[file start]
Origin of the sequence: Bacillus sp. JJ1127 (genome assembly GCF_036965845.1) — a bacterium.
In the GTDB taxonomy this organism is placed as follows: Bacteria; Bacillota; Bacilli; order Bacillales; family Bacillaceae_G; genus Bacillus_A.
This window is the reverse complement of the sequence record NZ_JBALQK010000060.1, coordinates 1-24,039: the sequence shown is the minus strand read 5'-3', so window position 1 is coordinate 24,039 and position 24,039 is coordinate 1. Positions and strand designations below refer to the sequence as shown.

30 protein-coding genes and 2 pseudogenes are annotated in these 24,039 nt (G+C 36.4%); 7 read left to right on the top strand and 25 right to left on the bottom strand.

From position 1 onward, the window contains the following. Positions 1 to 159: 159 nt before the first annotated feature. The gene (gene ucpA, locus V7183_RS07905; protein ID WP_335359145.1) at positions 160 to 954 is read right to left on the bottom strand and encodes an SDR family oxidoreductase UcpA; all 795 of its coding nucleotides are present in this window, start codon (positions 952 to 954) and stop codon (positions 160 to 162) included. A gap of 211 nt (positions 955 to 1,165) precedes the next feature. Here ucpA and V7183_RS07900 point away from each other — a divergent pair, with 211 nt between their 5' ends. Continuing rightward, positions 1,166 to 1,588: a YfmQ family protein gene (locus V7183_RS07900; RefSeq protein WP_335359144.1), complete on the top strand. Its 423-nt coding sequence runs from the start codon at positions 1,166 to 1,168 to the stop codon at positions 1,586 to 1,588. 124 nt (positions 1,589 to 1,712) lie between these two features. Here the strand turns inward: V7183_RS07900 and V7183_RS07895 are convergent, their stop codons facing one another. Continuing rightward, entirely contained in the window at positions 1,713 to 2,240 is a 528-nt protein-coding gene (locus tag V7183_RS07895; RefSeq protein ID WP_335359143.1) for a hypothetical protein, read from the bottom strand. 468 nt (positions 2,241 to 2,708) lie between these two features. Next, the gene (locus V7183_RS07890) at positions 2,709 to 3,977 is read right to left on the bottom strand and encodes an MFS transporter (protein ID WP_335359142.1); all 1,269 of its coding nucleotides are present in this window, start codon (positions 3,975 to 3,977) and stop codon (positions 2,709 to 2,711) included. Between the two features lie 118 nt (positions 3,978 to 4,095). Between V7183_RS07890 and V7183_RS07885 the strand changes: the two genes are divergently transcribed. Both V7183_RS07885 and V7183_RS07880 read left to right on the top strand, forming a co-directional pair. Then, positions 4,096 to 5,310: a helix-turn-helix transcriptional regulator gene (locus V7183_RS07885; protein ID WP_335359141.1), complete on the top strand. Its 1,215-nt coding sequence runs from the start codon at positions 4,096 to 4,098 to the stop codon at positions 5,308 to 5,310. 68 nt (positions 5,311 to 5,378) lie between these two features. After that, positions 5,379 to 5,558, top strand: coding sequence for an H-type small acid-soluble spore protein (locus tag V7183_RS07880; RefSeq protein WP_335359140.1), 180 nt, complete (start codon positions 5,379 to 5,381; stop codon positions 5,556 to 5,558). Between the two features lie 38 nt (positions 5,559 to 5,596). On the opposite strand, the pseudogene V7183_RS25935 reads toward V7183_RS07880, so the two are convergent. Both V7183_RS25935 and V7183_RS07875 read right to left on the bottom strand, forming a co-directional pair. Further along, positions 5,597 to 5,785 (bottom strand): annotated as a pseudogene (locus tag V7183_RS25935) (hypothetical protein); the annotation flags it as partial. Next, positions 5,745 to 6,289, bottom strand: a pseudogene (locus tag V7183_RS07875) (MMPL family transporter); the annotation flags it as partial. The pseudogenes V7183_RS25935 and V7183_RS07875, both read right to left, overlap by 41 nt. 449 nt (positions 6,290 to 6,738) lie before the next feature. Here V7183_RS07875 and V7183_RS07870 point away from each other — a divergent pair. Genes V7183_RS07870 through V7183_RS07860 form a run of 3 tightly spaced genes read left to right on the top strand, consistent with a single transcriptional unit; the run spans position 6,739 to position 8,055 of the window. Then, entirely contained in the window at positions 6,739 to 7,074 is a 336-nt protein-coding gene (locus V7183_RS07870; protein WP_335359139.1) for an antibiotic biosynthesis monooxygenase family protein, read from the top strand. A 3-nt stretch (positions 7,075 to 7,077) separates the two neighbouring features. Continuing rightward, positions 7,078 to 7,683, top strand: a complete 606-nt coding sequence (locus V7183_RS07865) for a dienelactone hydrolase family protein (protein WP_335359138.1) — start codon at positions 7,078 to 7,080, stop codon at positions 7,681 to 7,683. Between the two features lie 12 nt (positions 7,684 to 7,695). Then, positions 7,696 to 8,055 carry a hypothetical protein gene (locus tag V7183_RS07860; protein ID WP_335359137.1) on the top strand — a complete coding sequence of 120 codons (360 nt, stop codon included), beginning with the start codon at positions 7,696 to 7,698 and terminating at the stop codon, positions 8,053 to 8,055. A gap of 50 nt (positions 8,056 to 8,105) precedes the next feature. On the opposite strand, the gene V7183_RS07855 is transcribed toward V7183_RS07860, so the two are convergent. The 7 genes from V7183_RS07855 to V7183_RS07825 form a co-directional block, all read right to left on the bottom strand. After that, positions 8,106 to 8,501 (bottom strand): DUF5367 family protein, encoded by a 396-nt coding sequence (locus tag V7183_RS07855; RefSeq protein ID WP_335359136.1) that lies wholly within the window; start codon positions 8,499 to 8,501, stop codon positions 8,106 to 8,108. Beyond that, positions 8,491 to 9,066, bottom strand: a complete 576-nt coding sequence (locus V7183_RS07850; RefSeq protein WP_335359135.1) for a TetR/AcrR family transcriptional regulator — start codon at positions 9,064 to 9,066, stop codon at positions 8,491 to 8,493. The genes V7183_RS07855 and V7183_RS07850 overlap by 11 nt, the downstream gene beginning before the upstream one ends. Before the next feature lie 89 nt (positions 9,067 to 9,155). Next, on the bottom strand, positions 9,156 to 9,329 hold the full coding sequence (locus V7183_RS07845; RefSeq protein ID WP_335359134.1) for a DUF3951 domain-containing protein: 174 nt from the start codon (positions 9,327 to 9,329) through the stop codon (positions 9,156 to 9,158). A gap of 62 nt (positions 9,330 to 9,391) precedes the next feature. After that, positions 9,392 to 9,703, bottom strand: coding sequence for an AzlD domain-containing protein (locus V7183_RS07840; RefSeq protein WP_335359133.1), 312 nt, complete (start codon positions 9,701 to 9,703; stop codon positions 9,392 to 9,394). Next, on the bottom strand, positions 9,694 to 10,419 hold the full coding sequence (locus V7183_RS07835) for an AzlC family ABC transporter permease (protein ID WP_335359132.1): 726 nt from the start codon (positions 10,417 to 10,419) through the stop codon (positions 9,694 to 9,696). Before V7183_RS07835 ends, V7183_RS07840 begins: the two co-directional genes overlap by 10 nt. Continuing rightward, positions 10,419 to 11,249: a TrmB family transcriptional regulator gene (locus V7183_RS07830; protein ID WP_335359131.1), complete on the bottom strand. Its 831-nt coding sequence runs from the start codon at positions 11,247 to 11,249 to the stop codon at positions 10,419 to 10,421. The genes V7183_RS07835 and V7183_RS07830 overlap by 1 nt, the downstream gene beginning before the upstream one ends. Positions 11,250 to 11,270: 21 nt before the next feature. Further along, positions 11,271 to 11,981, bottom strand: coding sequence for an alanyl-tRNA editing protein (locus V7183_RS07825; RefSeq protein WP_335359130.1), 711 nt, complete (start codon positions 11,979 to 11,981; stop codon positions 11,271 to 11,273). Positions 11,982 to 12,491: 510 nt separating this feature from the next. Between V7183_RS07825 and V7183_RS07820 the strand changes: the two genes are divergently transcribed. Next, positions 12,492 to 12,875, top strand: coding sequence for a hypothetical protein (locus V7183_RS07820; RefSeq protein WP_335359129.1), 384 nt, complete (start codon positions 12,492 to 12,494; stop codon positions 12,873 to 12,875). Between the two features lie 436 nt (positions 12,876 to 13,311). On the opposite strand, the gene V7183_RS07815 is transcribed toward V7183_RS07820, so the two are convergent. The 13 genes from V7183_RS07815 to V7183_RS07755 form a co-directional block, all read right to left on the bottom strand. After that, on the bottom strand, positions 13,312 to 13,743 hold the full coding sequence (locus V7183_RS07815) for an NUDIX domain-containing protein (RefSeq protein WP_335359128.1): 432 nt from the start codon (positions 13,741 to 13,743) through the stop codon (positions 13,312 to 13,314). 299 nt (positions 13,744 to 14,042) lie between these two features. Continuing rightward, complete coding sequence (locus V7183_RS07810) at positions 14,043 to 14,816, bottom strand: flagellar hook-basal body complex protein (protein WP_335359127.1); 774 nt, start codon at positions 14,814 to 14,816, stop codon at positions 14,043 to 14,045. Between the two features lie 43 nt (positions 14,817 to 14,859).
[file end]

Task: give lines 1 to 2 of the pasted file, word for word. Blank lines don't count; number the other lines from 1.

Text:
Origin of the sequence: Bacillus sp. JJ1127 (genome assembly GCF_036965845.1) — a bacterium.
In the GTDB taxonomy this organism is placed as follows: Bacteria; Bacillota; Bacilli; order Bacillales; family Bacillaceae_G; genus Bacillus_A.